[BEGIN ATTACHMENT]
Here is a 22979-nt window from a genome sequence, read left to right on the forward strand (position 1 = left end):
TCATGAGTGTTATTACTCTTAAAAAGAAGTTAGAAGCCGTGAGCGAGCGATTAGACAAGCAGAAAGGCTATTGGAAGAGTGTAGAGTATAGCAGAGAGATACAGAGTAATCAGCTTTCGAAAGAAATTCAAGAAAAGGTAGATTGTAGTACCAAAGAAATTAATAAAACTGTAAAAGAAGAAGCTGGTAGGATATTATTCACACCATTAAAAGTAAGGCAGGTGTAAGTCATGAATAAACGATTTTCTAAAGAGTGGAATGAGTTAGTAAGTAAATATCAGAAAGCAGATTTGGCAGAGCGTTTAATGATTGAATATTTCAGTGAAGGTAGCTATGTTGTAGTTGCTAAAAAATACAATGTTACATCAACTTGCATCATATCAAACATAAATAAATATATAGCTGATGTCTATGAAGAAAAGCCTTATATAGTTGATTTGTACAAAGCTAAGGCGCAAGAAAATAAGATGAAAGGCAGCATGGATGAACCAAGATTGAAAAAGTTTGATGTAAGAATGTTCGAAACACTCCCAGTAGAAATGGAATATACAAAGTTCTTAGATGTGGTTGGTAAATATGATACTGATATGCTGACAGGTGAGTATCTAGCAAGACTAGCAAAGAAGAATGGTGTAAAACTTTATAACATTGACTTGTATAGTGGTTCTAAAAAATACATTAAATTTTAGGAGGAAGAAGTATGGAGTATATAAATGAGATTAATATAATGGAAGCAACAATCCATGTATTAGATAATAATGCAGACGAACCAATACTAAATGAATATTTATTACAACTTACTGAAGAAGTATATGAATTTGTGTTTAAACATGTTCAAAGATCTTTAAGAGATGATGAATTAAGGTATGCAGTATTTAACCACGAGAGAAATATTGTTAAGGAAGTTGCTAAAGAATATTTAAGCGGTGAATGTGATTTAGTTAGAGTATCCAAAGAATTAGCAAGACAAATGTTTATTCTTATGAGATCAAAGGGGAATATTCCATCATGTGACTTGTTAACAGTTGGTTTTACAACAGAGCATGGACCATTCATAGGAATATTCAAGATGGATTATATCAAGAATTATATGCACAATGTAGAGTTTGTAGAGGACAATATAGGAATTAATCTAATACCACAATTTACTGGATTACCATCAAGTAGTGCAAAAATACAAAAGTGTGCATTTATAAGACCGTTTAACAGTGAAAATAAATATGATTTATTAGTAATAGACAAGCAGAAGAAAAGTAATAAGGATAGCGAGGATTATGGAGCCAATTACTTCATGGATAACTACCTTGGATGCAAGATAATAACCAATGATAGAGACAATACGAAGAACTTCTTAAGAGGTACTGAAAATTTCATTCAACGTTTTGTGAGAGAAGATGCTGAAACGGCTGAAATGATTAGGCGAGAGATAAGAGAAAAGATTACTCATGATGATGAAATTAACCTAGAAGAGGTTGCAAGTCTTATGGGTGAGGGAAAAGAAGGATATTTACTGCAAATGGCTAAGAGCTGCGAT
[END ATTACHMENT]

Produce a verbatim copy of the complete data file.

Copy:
Here is a 22979-nt window from a genome sequence, read left to right on the forward strand (position 1 = left end):
TCATGAGTGTTATTACTCTTAAAAAGAAGTTAGAAGCCGTGAGCGAGCGATTAGACAAGCAGAAAGGCTATTGGAAGAGTGTAGAGTATAGCAGAGAGATACAGAGTAATCAGCTTTCGAAAGAAATTCAAGAAAAGGTAGATTGTAGTACCAAAGAAATTAATAAAACTGTAAAAGAAGAAGCTGGTAGGATATTATTCACACCATTAAAAGTAAGGCAGGTGTAAGTCATGAATAAACGATTTTCTAAAGAGTGGAATGAGTTAGTAAGTAAATATCAGAAAGCAGATTTGGCAGAGCGTTTAATGATTGAATATTTCAGTGAAGGTAGCTATGTTGTAGTTGCTAAAAAATACAATGTTACATCAACTTGCATCATATCAAACATAAATAAATATATAGCTGATGTCTATGAAGAAAAGCCTTATATAGTTGATTTGTACAAAGCTAAGGCGCAAGAAAATAAGATGAAAGGCAGCATGGATGAACCAAGATTGAAAAAGTTTGATGTAAGAATGTTCGAAACACTCCCAGTAGAAATGGAATATACAAAGTTCTTAGATGTGGTTGGTAAATATGATACTGATATGCTGACAGGTGAGTATCTAGCAAGACTAGCAAAGAAGAATGGTGTAAAACTTTATAACATTGACTTGTATAGTGGTTCTAAAAAATACATTAAATTTTAGGAGGAAGAAGTATGGAGTATATAAATGAGATTAATATAATGGAAGCAACAATCCATGTATTAGATAATAATGCAGACGAACCAATACTAAATGAATATTTATTACAACTTACTGAAGAAGTATATGAATTTGTGTTTAAACATGTTCAAAGATCTTTAAGAGATGATGAATTAAGGTATGCAGTATTTAACCACGAGAGAAATATTGTTAAGGAAGTTGCTAAAGAATATTTAAGCGGTGAATGTGATTTAGTTAGAGTATCCAAAGAATTAGCAAGACAAATGTTTATTCTTATGAGATCAAAGGGGAATATTCCATCATGTGACTTGTTAACAGTTGGTTTTACAACAGAGCATGGACCATTCATAGGAATATTCAAGATGGATTATATCAAGAATTATATGCACAATGTAGAGTTTGTAGAGGACAATATAGGAATTAATCTAATACCACAATTTACTGGATTACCATCAAGTAGTGCAAAAATACAAAAGTGTGCATTTATAAGACCGTTTAACAGTGAAAATAAATATGATTTATTAGTAATAGACAAGCAGAAGAAAAGTAATAAGGATAGCGAGGATTATGGAGCCAATTACTTCATGGATAACTACCTTGGATGCAAGATAATAACCAATGATAGAGACAATACGAAGAACTTCTTAAGAGGTACTGAAAATTTCATTCAACGTTTTGTGAGAGAAGATGCTGAAACGGCTGAAATGATTAGGCGAGAGATAAGAGAAAAGATTACTCATGATGATGAAATTAACCTAGAAGAGGTTGCAAGTCTTATGGGTGAGGGAAAAGAAGGATATTTACTGCAAATGGCTAAGAGCTGCGAT